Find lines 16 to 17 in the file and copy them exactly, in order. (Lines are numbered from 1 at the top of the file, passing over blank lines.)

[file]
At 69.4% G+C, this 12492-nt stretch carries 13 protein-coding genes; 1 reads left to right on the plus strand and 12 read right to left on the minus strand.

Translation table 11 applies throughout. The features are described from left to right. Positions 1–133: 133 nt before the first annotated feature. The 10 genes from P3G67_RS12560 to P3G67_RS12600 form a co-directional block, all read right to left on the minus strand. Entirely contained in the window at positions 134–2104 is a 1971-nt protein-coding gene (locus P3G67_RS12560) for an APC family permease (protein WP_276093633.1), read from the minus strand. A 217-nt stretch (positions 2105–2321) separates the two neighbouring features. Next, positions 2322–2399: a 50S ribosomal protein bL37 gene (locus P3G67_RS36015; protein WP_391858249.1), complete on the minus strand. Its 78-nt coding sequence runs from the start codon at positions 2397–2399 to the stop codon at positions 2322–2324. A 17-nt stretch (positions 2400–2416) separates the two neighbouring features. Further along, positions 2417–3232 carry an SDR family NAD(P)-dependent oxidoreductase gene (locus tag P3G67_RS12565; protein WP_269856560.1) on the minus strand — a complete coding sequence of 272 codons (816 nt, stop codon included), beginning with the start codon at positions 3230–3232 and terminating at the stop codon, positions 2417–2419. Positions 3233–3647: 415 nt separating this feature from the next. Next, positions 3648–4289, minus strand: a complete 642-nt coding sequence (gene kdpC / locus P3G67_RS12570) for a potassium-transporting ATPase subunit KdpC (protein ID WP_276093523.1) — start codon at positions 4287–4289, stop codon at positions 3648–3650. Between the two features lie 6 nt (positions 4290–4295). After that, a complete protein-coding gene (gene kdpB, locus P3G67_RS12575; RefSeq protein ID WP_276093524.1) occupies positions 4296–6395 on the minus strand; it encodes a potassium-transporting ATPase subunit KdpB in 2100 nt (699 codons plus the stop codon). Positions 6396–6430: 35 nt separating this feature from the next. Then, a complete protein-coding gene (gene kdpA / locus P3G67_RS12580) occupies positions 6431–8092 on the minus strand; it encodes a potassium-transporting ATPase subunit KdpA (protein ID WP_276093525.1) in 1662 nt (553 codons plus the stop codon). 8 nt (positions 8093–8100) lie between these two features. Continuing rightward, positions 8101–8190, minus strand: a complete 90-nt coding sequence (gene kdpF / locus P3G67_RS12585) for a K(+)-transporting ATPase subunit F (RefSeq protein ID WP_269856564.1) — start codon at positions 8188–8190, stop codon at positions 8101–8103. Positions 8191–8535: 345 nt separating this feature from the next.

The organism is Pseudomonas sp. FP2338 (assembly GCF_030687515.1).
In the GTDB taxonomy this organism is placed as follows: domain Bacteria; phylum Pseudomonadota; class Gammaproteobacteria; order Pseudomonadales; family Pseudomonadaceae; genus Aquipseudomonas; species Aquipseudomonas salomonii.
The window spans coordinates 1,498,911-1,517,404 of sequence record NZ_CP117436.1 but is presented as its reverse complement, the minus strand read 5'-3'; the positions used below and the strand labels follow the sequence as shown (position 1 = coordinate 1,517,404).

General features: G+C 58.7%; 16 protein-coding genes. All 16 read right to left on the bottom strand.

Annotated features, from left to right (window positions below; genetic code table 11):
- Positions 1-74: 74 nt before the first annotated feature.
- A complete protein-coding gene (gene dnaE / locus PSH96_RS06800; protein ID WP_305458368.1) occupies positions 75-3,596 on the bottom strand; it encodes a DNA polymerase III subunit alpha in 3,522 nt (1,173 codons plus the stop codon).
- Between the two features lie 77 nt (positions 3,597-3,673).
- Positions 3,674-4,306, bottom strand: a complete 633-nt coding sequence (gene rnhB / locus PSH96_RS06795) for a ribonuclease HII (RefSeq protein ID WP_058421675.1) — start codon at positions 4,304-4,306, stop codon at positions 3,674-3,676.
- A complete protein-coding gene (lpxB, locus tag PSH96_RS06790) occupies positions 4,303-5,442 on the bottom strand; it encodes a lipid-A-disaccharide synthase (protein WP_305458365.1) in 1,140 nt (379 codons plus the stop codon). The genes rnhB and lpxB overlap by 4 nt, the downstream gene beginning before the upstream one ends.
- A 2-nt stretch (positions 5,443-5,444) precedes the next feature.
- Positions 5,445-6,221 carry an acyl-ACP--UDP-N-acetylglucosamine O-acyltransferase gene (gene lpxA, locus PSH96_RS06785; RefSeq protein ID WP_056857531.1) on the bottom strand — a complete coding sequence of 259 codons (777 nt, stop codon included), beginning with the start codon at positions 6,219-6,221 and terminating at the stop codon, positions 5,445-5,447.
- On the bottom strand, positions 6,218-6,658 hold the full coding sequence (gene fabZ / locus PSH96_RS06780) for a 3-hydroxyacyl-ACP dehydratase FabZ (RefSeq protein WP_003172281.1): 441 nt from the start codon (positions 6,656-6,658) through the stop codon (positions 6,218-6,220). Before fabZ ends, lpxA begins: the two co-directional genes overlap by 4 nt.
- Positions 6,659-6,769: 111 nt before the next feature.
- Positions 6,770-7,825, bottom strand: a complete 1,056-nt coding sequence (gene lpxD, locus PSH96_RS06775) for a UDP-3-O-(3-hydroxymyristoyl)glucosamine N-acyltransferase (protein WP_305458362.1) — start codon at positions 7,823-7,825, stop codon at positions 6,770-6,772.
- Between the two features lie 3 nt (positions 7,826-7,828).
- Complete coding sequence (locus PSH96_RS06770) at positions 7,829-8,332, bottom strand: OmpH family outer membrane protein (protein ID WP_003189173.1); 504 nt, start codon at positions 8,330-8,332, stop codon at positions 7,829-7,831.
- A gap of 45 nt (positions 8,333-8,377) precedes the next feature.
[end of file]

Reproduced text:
- Positions 6,659-6,769: 111 nt before the next feature.
- Positions 6,770-7,825, bottom strand: a complete 1,056-nt coding sequence (gene lpxD, locus PSH96_RS06775) for a UDP-3-O-(3-hydroxymyristoyl)glucosamine N-acyltransferase (protein WP_305458362.1) — start codon at positions 7,823-7,825, stop codon at positions 6,770-6,772.